Sunday, March 20, 2011

The Real Avatar - The Nature of Things

Peru is in the midst of an unprecedented resource "rush" - 72% of the
jungle has been zoned for oil development alone. And according to
recent studies, in just 10 years nearly half the Peruvian
rainforest - one of the most biologically diverse areas on Earth - may be
past the point of no return if current rates of deforestation
continue. In The Real Avatar, David Suzuki sets off for the Amazon to
investigate the effect this rush is having on the native peoples who
call this land their home.

Under the shadow of the Cordillera del Condor mountains, and near
where the mighty Amazon river begins, live the Awajun and Wampis
peoples, a proud, warrior nation, never conquered by the Incas or the
Spanish. Today, they feel they are being invaded again: Peruvian and
Canadian mining companies aim to set up a gold mine on land these
natives say is their traditional territory. In fact, the Awajun had an
agreement for the establishment of a National Park along the
Cordillera that would protect their land. But the Awajun found their
agreement broken, quite literally in two, when Peru's President gave
half the area over to mining interests. Studies indicate that mining
here would devastate the areas water system - water that flows to the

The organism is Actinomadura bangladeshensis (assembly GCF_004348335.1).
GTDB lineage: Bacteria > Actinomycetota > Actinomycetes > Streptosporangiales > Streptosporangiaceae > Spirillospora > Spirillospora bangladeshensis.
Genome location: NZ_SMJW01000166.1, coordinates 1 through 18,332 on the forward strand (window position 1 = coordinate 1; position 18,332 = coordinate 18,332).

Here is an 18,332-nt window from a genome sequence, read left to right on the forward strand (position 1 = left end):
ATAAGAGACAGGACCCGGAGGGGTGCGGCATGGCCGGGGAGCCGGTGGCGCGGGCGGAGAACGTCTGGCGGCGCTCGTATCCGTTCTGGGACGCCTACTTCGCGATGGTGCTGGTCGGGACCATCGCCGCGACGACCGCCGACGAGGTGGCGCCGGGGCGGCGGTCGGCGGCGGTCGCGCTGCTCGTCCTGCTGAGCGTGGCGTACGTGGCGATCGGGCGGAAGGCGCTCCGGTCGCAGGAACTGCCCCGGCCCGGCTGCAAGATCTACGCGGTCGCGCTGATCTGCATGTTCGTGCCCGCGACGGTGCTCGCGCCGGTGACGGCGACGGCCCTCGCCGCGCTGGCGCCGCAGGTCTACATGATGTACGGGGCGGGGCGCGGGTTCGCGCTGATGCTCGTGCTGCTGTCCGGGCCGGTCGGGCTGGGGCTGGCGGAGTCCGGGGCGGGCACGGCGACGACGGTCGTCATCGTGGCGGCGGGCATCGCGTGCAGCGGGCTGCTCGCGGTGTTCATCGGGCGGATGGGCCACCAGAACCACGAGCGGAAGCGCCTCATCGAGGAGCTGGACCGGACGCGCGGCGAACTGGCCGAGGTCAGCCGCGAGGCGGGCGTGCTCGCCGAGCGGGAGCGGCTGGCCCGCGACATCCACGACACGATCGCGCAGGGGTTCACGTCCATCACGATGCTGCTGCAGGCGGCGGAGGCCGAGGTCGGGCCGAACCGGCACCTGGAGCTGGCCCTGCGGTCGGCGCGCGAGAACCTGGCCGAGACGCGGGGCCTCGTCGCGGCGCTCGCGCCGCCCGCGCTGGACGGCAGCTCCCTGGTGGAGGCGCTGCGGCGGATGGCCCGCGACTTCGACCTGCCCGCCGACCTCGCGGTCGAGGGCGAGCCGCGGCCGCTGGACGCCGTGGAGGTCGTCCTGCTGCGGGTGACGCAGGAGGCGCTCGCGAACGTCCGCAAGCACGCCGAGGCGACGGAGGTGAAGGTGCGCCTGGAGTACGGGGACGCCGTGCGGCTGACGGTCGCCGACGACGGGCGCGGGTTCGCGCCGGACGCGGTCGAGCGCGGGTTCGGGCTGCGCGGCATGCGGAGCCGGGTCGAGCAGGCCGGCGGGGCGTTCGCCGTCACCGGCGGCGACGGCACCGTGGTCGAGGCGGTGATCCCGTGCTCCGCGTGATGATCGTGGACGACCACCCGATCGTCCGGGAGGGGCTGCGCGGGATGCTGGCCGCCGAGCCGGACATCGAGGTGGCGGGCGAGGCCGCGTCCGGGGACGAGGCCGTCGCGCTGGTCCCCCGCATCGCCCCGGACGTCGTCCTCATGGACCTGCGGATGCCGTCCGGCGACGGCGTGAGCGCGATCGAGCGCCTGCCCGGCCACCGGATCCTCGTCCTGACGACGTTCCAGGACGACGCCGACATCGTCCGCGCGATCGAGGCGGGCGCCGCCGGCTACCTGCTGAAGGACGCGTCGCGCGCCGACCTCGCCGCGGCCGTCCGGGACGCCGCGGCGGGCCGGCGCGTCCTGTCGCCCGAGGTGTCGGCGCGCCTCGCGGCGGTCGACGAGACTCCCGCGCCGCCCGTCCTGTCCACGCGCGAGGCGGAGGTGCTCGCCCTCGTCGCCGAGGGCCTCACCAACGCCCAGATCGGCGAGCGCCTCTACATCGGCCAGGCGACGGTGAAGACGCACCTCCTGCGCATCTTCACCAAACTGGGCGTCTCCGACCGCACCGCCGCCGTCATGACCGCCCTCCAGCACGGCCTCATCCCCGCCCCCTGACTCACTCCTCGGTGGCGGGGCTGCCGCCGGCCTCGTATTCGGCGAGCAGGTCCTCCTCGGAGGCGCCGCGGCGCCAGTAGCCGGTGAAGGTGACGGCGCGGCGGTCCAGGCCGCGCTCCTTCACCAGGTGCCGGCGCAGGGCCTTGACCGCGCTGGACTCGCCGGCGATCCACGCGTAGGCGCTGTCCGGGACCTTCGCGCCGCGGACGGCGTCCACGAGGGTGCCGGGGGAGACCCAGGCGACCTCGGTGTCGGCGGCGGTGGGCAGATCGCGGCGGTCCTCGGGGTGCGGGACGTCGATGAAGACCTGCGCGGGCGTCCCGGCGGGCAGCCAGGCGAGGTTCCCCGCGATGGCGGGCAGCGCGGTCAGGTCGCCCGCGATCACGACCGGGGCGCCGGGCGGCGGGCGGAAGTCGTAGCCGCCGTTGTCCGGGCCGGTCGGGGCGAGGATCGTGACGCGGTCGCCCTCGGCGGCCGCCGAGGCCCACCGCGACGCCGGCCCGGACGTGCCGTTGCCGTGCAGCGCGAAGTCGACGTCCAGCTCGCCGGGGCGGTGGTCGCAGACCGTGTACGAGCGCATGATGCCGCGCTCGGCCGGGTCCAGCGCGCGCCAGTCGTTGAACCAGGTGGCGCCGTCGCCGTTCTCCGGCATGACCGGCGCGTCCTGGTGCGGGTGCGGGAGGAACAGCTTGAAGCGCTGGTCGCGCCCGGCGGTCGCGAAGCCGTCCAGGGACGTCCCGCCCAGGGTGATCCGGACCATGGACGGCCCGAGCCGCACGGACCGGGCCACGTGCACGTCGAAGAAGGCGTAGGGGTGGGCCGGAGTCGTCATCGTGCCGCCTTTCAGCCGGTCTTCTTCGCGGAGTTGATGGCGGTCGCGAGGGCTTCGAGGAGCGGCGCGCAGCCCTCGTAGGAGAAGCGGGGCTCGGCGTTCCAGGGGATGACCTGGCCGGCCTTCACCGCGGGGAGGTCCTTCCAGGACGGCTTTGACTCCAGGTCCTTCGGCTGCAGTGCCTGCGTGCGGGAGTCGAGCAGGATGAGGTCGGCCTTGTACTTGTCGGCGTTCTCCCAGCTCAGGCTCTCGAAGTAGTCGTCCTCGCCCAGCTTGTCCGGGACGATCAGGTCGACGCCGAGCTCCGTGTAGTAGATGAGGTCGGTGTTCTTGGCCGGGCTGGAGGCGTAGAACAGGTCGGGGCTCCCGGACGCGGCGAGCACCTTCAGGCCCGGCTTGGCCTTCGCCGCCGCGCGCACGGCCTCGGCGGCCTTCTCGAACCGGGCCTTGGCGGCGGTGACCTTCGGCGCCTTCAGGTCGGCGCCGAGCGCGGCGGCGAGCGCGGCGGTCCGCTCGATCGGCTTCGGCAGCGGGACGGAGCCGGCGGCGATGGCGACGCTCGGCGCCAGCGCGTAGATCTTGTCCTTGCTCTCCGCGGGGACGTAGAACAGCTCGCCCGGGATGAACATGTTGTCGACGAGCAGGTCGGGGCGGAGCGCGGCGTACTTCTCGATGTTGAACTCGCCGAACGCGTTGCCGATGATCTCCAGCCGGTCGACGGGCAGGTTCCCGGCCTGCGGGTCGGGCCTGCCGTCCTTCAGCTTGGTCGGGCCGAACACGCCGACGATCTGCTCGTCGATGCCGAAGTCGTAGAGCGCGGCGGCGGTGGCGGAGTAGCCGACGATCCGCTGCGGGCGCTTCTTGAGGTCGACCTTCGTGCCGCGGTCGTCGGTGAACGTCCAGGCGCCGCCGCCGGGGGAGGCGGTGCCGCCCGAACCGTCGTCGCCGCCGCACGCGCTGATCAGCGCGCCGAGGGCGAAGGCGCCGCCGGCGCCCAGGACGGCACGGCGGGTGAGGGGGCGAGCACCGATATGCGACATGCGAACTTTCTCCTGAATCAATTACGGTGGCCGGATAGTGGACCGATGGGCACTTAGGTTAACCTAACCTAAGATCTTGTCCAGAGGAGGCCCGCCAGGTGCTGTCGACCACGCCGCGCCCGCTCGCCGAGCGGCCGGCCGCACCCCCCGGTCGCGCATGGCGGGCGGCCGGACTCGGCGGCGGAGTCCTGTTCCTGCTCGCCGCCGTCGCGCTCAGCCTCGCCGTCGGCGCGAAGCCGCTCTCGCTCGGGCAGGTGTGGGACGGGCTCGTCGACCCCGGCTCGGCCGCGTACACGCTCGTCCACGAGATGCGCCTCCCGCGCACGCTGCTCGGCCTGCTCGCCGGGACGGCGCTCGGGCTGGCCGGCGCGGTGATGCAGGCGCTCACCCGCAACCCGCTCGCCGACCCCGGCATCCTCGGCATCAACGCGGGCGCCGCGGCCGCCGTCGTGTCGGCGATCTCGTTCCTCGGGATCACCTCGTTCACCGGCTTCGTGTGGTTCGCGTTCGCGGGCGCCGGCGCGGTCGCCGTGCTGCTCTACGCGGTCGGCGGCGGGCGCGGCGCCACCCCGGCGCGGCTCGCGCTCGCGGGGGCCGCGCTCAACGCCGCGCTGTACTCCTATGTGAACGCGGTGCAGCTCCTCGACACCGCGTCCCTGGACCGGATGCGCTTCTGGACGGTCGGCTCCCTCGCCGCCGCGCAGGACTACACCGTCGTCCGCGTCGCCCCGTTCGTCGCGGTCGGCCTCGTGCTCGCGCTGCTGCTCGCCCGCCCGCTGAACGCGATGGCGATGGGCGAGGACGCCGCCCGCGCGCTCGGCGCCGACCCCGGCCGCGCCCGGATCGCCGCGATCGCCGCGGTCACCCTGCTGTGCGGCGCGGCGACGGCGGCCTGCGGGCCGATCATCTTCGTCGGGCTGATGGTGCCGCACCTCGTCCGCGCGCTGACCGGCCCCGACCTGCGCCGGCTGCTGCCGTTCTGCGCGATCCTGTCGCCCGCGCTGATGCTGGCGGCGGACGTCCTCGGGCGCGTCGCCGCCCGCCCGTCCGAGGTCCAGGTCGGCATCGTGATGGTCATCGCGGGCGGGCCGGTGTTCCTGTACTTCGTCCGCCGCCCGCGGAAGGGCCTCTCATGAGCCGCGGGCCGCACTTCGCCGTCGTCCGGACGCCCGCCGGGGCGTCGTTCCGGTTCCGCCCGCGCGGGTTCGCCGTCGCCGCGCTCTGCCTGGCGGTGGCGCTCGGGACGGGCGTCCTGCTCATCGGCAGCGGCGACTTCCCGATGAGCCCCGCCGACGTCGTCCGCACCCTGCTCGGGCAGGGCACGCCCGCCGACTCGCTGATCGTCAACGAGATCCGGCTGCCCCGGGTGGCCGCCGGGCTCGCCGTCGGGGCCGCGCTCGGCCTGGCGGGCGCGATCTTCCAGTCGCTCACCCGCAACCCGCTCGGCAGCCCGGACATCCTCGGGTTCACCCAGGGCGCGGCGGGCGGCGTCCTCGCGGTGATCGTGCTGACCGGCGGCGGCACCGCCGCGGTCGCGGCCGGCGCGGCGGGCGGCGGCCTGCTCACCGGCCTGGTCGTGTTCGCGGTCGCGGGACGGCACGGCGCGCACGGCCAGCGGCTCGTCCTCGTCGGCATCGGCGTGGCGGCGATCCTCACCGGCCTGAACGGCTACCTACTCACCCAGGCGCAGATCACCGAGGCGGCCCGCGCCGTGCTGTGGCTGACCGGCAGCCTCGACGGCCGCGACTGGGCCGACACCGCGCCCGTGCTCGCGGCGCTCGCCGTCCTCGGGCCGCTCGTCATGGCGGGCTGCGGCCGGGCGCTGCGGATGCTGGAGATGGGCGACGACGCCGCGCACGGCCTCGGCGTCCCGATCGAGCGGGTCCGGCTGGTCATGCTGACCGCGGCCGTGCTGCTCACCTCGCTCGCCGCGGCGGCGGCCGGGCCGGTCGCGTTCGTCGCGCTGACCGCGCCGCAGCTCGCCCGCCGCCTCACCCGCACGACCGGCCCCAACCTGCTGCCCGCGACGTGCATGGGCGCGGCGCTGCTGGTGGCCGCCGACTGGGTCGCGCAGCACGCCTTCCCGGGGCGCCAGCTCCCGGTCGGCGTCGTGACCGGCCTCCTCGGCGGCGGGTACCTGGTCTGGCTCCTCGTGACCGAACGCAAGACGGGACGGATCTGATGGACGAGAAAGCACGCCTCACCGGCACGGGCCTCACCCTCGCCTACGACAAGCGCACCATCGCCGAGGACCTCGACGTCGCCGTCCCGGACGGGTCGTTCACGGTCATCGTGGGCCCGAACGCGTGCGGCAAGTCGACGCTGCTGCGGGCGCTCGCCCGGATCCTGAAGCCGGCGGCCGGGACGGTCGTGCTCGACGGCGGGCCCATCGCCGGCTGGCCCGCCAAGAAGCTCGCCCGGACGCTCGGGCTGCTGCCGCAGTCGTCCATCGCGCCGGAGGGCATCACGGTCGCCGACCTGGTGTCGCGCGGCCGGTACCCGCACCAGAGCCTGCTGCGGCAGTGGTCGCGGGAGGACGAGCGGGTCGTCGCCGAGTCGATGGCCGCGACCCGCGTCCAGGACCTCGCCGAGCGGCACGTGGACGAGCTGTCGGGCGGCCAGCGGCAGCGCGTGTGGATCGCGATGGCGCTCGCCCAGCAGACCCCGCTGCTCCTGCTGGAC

downstream Awajun communities.

The Awajun were already part of a deadly confrontation with National
Police in 2009 over Peru's plans for "developing" the Amazon - can
more violence be avoided in the future?

In the southern province of Madre de Dios, native peoples fought
successfully for over a decade to establish a communal Reserve to
protect their lands from illegal mining and logging. The Reserve
created was so protected that not even the natives themselves were
allowed to use it. And yet today, this same Reserve finds itself
nearly totally engulfed by Oil Block 76, sold to the Hunt Oil
Corporation of Texas. As Hunts exploratory work begins, the natives
find themselves divided. Some feel oil development will bring jobs and
money, while others fear the social and environmental impacts, and
know their very way of life is at risk.

And for those nearby "Uncontacted" natives living in the forest in
voluntary isolation, in the same way they have for thousands of years,
the stakes are even higher.

In The Real Avatar, David Suzuki journeys to the Peruvian Amazon to
see first-hand the forces threatening the way of life of its
indigenous peoples, and to explore the magnificent beauty and richness
of this now-vanishing land, this "Pandora" on Earth.

A dramatic story of cultures in conflict, with the fate of the Amazon
hanging in the balance, The Real Avatar is shot in full HD and is
produced and directed by Roberto Verdecchia.

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